Sign up for our newsletters Subscribe
With three weeks to go before the season starts, I got my college football fix this morning by checking out Bleacher Report’s entertaining countdown of what it deems “The 13 Wildest Game-Winning Plays of All Time.” To be frank, it's really a collection of the craziest finishes that have been immortalized on YouTube, so more than half are from the last ten years and none predates 1974. I wasn't alive until the 1970s myself, but I’m pretty sure there were some improbable game-enders in the hundred years of college football before then. Also, only one of the games on this list ended in a devastating loss for Notre Dame, which is about 12 too few for me.
That said, this is great stuff, featuring a succession of Hail Marys, hook-and-ladders, a Statue of Liberty play, improbable heroes like Appalachian State and Doug Flutie, and goats like Woody Hayes and the Stanford marching band. In case it's been awhile since you've seen what came to be known as "The Play":
My own list would be a bit different. In addition to Notre Dame implosions, it would of course include several unlikely wins by the Cardiac Cats. You may argue that most wins by Northwestern are unlikely, but I’m talking about some of the true upsets and comebacks, such as their 2000 game against the explosive Michigan team of Anthony Thomas, David Terrell, and Drew Henson.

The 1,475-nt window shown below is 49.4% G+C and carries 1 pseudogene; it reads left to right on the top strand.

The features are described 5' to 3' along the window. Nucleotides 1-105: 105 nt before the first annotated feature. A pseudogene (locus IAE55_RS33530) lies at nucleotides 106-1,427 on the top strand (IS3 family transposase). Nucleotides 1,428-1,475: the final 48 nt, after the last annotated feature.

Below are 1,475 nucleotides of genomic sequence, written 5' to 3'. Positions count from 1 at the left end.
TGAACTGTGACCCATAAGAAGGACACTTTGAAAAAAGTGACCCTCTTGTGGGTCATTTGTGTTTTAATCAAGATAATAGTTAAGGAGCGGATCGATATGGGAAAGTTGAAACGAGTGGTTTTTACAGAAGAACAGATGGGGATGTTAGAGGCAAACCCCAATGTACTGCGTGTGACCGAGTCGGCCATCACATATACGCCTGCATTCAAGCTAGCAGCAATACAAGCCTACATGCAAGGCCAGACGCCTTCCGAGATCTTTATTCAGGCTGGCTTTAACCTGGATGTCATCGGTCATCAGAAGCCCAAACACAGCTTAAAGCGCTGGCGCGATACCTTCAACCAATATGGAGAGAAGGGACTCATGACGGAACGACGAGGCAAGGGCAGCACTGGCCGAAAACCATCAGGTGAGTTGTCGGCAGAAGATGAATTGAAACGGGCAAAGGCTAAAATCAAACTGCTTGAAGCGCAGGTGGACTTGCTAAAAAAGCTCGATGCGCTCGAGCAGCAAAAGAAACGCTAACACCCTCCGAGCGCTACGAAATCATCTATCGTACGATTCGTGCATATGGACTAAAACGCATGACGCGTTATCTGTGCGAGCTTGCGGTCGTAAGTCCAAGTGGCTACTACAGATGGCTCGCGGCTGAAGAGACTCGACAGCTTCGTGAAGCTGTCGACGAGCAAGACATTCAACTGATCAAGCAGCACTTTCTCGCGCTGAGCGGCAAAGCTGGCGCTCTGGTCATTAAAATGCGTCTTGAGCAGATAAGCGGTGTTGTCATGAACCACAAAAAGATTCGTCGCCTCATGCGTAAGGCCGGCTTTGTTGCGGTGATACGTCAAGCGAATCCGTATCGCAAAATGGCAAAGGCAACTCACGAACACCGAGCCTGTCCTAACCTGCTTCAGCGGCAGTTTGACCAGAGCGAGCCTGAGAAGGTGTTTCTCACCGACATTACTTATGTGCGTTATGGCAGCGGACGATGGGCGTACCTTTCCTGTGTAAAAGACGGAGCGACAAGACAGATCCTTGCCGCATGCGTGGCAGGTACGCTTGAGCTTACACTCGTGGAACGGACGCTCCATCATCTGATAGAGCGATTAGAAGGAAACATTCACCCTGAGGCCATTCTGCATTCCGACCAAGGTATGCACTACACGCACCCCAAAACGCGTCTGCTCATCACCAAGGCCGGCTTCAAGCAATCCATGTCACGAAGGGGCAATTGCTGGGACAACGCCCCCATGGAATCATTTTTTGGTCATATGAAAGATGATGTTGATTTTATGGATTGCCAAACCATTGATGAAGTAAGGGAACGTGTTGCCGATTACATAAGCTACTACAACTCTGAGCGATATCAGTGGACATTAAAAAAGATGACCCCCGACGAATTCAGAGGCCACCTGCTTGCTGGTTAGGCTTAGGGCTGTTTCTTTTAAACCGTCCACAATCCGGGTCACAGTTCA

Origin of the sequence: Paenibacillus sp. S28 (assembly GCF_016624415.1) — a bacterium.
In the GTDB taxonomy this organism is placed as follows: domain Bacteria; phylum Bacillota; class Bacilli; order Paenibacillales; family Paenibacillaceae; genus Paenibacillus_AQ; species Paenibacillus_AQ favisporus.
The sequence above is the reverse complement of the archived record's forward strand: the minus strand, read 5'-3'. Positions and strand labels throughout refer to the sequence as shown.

In case you don’t remember all the thrilling details, let me recount them again for our mutual enjoyment. The Wolverines were leading 51-46 with 1:49 left when Northwestern’s star running back Damien Anderson dropped what would have been the go-ahead touchdown pass. Michigan just had to kill the clock—but with less than a minute remaining the A-Train fumbled the ball. On the next play Wildcat quarterback Zak Kustok hit Sam Simmons for a touchdown, and a 2-point conversion gave NU a 54-51 win.
It was the best game I’ve ever seen in person—a crazy, exciting exchange of big plays, with the teams combining for 1,189 yards of offense. Sports Illustrated ranked it among the top ten college games of the 2000s.
A decade later, my Michigan friends still can’t believe they lost that one. I like to hear them say this. I hope they say it again about another game this fall: the Wolverines visit Evanston on October 8.